The ROX Tigers are the only unbeaten team in Group A of the League of Legends World Championship through three days of the tournament. They defeated G2 on Saturday, and Slingshot’s Andrew Kim caught up with mid laner Lee “Kuro” Seo-Haeng afterward (in Korean, translated to English) to talk about the game, winning League Champions Korea and who he wants to play down the road.
Andrew Kim: You were falling behind early on in the game but you gathered yourselves to get a win. What was the team’s atmosphere during that game?
Lee “Kuro” Seo-Haeng: The atmosphere is always good. We started to set things up before the game started, but we started to get punished as we made small mistakes here and there. So the atmosphere started to go bad, but I believe that our team has hidden strength, so we catch up one step at a time.
AK: Your picks and bans were very interesting, with the Ezreal first pick and the Nocturne.
LSH: All the other picks were prepared beforehand. The Malzahar, Nocturne, and Soraka picks weren’t really well prepared, but we used it based on past experiences’ comp. I think some mistakes were made after the picks and bans.
AK: You have been awarded best KDA in the LCK four seasons in a row. Do you have pride in your own abilities?
LSH: I try to have confidence in myself, but when I pay attention to what’s being said around me, my confidence starts to leave me. I always hear fans asking “who’s the mid laner?” quite often, and even when I do well people say I did bad. Realistically my performances aren’t bad. I have shown up and I continue to show up, so I’m still working on building confidence.
AK: With the new patch of worlds the mid lane picks have become very simple. Did you expect this to happen?
LSH: I kind of did. A lot of foreign teams came to Korea to bootcamp, and as we practiced with them, I noticed the picks becoming easier to see before worlds. We need to follow up on those trends to not stagnate, so we practiced the obvious picks and prepared counter picks.
AK: This is your second world championship. How is it different from your first time?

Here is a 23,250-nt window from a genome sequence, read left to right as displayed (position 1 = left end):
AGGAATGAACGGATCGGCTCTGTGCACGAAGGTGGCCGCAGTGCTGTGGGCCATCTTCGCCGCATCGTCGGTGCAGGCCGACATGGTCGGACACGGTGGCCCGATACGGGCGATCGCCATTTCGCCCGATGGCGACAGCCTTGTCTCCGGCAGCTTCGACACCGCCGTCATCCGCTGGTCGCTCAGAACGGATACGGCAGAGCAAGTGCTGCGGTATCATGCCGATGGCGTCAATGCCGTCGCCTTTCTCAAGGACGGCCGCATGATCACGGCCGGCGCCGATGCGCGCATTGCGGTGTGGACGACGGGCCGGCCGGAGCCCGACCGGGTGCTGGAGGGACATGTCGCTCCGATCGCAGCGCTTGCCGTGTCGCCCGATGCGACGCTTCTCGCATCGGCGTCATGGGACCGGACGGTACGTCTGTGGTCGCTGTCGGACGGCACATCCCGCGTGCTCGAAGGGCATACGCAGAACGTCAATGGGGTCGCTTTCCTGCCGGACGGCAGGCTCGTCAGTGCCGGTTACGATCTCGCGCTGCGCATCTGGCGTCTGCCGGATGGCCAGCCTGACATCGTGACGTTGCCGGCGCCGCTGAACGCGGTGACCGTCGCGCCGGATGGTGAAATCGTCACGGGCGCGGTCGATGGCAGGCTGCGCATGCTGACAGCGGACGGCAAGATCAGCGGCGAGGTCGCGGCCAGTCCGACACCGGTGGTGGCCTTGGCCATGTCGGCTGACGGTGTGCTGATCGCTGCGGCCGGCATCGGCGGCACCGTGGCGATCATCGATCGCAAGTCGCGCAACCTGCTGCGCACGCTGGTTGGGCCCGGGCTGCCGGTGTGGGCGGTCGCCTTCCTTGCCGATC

LSH: The first time felt more mysterious and each game was precious to me. Then the team was also not in a good spot, with issues with the sponsor and other environmental issues. With this second time, I feel like I’m less nervous since I got used to it like it’s another domestic tournament.
AK: When the ROX Tigers finally won an LCK trophy, could you describe what that felt like?
LSH: If I could describe it from the perspective of a gamer, it feels like I took down a boss that no one else could. It was that kind of happiness. I felt like we were the best.
AK: Is there a Korean team that you want to face in the finals of the tournament?
LSH: Obviously it would be SKT, but I really don’t want to face them. Ideally I want to face foreign teams in the finals and not have a Korean showdown. I get really stressed when I have to play against Korean teams.
AK: What are some differences between the LCK and the world championships?
LSH: I feel like I know all the players in the LCK, and everyone has no communication issues. The play styles tend to be stable or save. But the thing about worlds is that I think foreign teams must have communication issues, but they still play very well despite that and they are very aggressive to look for a fight. I definitely think that it’s tougher here than it is in LCK.
AK: What’s the hardest thing about competing in a foreign country?
LSH: America has good food, so that’s not an issue. The hardest thing is the time zone difference and the colds that come from stark temperature differences. We came here about three days ago before the group stages, but that’s not enough time to get used to a new time zone. I kept waking up after sleeping only a bit and had a hard time going back to sleep. I really hope that next time we compete in a different time zone or we get some more time to get used to the time zones.
Cover photo courtesy of Riot Games